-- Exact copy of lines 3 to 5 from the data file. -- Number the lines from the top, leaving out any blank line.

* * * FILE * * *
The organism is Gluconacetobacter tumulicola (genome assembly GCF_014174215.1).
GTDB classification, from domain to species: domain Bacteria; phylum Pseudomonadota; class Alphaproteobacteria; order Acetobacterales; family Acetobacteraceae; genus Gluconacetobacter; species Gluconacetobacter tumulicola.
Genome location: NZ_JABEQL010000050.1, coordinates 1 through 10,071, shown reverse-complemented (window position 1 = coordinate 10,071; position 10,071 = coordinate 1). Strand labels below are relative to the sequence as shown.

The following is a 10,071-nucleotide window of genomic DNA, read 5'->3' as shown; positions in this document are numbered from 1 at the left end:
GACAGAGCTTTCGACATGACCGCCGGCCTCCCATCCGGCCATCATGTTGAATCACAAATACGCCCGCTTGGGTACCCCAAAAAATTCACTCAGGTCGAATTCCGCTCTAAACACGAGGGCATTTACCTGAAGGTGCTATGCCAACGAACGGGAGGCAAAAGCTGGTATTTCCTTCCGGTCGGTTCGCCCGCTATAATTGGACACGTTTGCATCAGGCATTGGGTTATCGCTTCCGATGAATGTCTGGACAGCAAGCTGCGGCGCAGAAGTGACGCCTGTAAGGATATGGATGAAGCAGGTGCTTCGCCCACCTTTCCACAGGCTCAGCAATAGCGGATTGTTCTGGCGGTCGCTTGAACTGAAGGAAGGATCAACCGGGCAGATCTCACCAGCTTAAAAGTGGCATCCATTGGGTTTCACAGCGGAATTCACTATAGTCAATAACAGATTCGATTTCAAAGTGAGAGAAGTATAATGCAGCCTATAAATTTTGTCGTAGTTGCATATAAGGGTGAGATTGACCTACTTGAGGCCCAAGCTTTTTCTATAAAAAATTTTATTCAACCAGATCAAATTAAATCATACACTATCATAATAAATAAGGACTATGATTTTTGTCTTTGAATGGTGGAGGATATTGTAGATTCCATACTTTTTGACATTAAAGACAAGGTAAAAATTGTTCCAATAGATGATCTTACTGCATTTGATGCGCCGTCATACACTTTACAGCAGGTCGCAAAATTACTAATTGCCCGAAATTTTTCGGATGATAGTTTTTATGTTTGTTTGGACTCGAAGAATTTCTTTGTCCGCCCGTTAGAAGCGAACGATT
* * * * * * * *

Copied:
Genome location: NZ_JABEQL010000050.1, coordinates 1 through 10,071, shown reverse-complemented (window position 1 = coordinate 10,071; position 10,071 = coordinate 1). Strand labels below are relative to the sequence as shown.

The following is a 10,071-nucleotide window of genomic DNA, read 5'->3' as shown; positions in this document are numbered from 1 at the left end:
GACAGAGCTTTCGACATGACCGCCGGCCTCCCATCCGGCCATCATGTTGAATCACAAATACGCCCGCTTGGGTACCCCAAAAAATTCACTCAGGTCGAATTCCGCTCTAAACACGAGGGCATTTACCTGAAGGTGCTATGCCAACGAACGGGAGGCAAAAGCTGGTATTTCCTTCCGGTCGGTTCGCCCGCTATAATTGGACACGTTTGCATCAGGCATTGGGTTATCGCTTCCGATGAATGTCTGGACAGCAAGCTGCGGCGCAGAAGTGACGCCTGTAAGGATATGGATGAAGCAGGTGCTTCGCCCACCTTTCCACAGGCTCAGCAATAGCGGATTGTTCTGGCGGTCGCTTGAACTGAAGGAAGGATCAACCGGGCAGATCTCACCAGCTTAAAAGTGGCATCCATTGGGTTTCACAGCGGAATTCACTATAGTCAATAACAGATTCGATTTCAAAGTGAGAGAAGTATAATGCAGCCTATAAATTTTGTCGTAGTTGCATATAAGGGTGAGATTGACCTACTTGAGGCCCAAGCTTTTTCTATAAAAAATTTTATTCAACCAGATCAAATTAAATCATACACTATCATAATAAATAAGGACTATGATTTTTGTCTTTGAATGGTGGAGGATATTGTAGATTCCATACTTTTTGACATTAAAGACAAGGTAAAAATTGTTCCAATAGATGATCTTACTGCATTTGATGCGCCGTCATACACTTTACAGCAGGTCGCAAAATTACTAATTGCCCGAAATTTTTCGGATGATAGTTTTTATGTTTGTTTGGACTCGAAGAATTTCTTTGTCCGCCCGTTAGAAGCGAACGATT